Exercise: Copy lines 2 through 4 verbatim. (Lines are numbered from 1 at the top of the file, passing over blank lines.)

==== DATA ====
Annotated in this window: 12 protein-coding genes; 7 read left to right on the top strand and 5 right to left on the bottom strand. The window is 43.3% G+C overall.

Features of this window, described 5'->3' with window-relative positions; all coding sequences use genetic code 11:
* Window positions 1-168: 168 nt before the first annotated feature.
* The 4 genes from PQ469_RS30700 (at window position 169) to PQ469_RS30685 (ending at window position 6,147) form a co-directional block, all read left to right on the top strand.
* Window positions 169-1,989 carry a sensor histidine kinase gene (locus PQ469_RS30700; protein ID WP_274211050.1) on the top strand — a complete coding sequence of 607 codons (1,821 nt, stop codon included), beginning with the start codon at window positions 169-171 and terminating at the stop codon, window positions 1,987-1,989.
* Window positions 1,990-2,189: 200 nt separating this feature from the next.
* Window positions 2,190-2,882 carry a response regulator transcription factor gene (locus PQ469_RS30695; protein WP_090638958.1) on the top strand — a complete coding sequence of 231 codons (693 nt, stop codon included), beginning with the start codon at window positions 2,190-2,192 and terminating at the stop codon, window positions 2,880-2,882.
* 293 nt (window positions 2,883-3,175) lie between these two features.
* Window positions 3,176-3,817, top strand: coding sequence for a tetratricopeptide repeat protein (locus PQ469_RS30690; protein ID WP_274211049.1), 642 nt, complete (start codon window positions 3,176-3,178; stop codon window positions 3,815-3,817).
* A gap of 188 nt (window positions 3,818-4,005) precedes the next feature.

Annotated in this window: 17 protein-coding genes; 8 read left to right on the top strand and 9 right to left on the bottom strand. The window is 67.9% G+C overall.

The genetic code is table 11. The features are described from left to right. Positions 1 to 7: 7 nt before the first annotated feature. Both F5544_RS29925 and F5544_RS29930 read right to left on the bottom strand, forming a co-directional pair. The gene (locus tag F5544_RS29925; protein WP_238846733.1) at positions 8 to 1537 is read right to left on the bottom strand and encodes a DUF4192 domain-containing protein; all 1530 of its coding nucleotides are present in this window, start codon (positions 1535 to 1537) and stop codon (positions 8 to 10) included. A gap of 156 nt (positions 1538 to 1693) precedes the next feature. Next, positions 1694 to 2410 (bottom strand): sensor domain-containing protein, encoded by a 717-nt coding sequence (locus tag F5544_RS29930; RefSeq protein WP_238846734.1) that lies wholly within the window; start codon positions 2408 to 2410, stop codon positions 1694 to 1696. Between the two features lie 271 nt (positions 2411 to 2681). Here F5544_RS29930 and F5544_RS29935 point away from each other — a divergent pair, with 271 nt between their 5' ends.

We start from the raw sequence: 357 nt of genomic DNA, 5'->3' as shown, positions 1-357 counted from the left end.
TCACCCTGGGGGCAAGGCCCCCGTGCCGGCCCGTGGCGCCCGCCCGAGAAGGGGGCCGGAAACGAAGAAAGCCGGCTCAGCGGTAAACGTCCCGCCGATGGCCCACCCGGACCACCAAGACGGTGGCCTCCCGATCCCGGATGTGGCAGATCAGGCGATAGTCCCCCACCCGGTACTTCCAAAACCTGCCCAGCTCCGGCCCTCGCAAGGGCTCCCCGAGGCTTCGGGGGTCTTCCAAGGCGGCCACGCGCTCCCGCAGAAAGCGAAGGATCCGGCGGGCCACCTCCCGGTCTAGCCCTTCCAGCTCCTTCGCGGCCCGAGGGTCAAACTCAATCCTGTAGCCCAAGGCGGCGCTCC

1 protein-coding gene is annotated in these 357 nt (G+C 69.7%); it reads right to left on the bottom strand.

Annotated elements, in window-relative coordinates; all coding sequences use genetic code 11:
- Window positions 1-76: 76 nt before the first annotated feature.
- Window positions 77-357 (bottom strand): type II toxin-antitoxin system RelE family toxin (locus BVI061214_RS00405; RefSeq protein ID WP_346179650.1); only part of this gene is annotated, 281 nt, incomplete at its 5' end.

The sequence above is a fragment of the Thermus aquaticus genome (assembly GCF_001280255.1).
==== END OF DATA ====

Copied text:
Features of this window, described 5'->3' with window-relative positions; all coding sequences use genetic code 11:
* Window positions 1-168: 168 nt before the first annotated feature.
* The 4 genes from PQ469_RS30700 (at window position 169) to PQ469_RS30685 (ending at window position 6,147) form a co-directional block, all read left to right on the top strand.